The Nature Conservancy to hold monthlong BioBlitz at Nan Weston Nature Preserve at Sharon Hollow

Preserve visitors are encouraged to use the iNaturalist app to log plants, animals, insects and more

The pink, white and yellow blossom of a trillium flower. It's surrounded by vibrant green leaves.
Trillium Nan Weston Nature Preserve at Sharon Hollow is a dynamic area, featuring more than 260 species of wildflowers and other native plants. © Michael D-L Jordan/dlp

Media Contacts

The Nature Conservancy in Michigan (TNC), in conjunction with 2023 Michigan State University Science Festival, is holding a monthlong BioBlitz at the Nan Weston Nature Preserve at Sharon Hollow. Visitors are encouraged to use the iNaturalist app as they get out in nature and celebrate Earth Month to log plants, animals and insects they might come across.

“Nan Weston Nature Preserve at Sharon Hollow is teeming with activity in April, from migrating songbirds stopping over to blooming wildflowers dotting the landscape,” said Helen Taylor, state director for TNC in Michigan. “Spring is a great time to get out and enjoy nature, and we’re eager to see the different kinds of plants, insects and birds visitors can spot and log at Nan Weston.”

By using the iNaturalist app to take photos at Nan Weston, visitors can become scientists for the day and help catalog the different plants, animals, insects, fungus and more that make this gem between Jackson and Ann Arbor so unique. The iNaturalist community then works together to identify the images visitors upload.

The Nature Conservancy will also be on hand during the MSU Science Festival April 1-2 to help educate Michiganders on Great Lakes reefs. Visitors to TNC’s booth, at the STEM Teaching and Learning Facility Room 2202, will get to be an ecosystem engineer for the day and design their own reef to provide habitat for some of Michigan’s common native fish species. They can then take on the role of predator or prey to put their design to the test.

“Between the BioBlitz at Nan Weston and MSU’s Science Festival, there are so many great opportunities to connect with nature and learn about the fascinating work scientists are doing all over our state,” Taylor said. “Whether it’s STEM, STEAM or just daring to dream, this is a great month for the next generation of scientists to explore our natural world.”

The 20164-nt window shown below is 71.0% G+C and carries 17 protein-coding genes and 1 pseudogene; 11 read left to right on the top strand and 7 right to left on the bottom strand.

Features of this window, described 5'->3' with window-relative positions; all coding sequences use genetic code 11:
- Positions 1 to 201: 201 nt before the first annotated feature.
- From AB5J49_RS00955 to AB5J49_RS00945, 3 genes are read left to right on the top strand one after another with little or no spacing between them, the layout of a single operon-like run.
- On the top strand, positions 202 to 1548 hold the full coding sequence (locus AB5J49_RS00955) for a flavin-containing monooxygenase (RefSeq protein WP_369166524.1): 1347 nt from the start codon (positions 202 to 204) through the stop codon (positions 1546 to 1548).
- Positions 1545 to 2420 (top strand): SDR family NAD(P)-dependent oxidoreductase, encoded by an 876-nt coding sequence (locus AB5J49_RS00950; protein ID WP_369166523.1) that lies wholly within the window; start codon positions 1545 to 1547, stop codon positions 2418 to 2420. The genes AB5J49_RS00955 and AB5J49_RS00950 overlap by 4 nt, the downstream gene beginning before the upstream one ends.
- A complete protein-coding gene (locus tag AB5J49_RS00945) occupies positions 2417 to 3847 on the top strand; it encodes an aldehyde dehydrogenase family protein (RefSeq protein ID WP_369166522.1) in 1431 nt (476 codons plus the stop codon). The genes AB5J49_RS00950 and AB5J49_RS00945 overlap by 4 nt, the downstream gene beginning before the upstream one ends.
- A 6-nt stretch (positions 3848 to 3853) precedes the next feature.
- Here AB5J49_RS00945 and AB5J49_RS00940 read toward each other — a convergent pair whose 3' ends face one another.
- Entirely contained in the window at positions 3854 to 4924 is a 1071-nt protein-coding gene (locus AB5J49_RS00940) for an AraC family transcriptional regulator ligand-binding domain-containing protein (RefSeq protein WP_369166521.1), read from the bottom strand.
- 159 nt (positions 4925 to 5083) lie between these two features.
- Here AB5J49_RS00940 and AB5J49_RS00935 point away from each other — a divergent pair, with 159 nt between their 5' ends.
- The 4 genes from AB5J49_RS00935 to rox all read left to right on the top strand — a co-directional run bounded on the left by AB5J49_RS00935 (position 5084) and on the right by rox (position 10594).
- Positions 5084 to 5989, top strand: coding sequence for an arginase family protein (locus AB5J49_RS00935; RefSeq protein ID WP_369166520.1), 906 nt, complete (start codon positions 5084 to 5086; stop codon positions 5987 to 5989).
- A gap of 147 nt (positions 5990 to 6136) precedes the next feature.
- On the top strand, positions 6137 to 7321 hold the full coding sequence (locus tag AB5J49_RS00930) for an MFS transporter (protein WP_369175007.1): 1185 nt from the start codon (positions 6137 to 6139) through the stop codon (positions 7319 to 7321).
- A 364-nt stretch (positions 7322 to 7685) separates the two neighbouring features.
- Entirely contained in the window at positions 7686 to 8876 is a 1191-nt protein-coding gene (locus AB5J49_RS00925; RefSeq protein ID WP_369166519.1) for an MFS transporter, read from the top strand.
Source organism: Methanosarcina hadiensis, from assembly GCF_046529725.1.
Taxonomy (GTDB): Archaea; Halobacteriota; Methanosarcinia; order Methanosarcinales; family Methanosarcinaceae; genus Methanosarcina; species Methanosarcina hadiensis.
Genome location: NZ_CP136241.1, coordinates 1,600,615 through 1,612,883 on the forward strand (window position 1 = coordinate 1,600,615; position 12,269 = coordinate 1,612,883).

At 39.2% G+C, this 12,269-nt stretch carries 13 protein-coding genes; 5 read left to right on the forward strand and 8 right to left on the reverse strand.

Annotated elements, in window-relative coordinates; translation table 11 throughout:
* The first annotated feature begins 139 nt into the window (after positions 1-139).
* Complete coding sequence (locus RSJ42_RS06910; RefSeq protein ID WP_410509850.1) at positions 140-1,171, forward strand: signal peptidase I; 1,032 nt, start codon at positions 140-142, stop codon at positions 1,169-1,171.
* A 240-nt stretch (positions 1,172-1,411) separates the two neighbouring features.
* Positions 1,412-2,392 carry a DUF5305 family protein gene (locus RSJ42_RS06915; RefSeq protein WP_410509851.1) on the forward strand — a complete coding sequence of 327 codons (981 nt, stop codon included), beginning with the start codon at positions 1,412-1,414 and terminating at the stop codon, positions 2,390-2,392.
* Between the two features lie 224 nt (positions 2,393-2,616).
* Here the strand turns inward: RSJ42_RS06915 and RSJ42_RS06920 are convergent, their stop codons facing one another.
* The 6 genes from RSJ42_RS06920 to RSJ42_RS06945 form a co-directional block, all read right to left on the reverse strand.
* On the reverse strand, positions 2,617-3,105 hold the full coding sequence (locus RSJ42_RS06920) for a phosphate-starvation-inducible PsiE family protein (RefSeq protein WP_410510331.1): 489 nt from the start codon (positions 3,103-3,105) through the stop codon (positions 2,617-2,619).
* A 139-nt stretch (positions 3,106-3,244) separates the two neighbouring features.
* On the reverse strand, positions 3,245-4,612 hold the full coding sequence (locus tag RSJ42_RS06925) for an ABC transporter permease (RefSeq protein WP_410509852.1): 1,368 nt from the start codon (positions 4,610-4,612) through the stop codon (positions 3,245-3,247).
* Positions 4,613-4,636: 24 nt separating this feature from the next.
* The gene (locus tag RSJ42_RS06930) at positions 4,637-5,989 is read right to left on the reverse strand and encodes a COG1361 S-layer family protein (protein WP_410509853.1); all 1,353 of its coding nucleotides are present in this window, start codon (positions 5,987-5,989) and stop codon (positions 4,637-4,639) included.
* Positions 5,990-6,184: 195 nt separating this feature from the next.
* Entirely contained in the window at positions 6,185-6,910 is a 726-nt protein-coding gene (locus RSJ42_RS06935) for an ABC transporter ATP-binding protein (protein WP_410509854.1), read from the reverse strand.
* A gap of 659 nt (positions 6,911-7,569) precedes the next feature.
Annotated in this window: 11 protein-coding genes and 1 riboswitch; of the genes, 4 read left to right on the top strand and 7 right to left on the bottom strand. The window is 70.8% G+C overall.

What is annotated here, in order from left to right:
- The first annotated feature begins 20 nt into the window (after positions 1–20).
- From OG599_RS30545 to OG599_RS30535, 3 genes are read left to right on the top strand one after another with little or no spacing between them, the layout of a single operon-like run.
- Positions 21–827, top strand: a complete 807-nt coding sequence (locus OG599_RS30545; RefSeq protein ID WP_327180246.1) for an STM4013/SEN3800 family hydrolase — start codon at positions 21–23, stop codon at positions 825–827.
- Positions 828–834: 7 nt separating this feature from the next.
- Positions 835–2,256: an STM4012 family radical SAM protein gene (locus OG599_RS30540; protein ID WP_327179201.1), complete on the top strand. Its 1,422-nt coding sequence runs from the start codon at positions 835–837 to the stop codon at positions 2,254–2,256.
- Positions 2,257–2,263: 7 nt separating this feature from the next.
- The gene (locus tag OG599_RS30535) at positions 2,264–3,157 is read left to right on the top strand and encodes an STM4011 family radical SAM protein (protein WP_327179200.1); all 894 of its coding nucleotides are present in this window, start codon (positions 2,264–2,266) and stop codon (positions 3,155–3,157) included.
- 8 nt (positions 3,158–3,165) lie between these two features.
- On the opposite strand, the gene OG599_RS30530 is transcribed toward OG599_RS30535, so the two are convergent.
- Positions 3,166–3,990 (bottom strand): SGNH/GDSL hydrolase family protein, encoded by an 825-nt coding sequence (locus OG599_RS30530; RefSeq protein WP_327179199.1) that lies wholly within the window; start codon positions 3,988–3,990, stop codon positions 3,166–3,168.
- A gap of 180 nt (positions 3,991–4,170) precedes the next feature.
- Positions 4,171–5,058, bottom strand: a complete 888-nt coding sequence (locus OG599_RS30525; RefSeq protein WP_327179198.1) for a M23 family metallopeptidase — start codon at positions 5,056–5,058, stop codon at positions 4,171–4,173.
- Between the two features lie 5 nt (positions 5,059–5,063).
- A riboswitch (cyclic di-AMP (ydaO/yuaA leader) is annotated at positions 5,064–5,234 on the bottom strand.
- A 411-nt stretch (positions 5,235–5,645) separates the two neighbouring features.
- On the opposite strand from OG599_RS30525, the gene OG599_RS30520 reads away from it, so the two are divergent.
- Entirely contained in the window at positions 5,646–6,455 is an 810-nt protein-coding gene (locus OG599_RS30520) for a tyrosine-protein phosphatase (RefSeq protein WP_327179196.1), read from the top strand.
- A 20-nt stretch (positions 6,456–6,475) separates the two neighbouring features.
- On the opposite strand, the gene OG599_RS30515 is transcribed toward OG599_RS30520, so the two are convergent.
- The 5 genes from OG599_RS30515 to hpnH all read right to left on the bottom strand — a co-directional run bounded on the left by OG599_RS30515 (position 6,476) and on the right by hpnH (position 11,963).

On Earth Day, Saturday, April 22, TNC is hosting a guided hike at Nan Weston as part of the monthlong BioBlitz, which will include a scavenger hunt. Those interested in attending are asked to register online before the event.

Those who cannot travel to Nan Weston can still collect data using iNaturalist at any one of our 35 preserves across Michigan.

“You can find a TNC preserve at the tip of the Keweenaw Peninsula, just south of Detroit and all points in between,” Taylor said. “We offer 45-miles of trails that range from moderately difficult to family friendly. Our preserves offer a little something for everyone.”

The Nature Conservancy is a global conservation organization dedicated to conserving the lands and waters on which all life depends. Guided by science, we create innovative, on-the-ground solutions to our world’s toughest challenges so that nature and people can thrive together. We are tackling climate change, conserving lands, waters and oceans at an unprecedented scale, providing food and water sustainably and helping make cities more sustainable. Working in more than 70 countries and territories, we use a collaborative approach that engages local communities, governments, the private sector, and other partners. To learn more, visit or follow @nature_press on Twitter.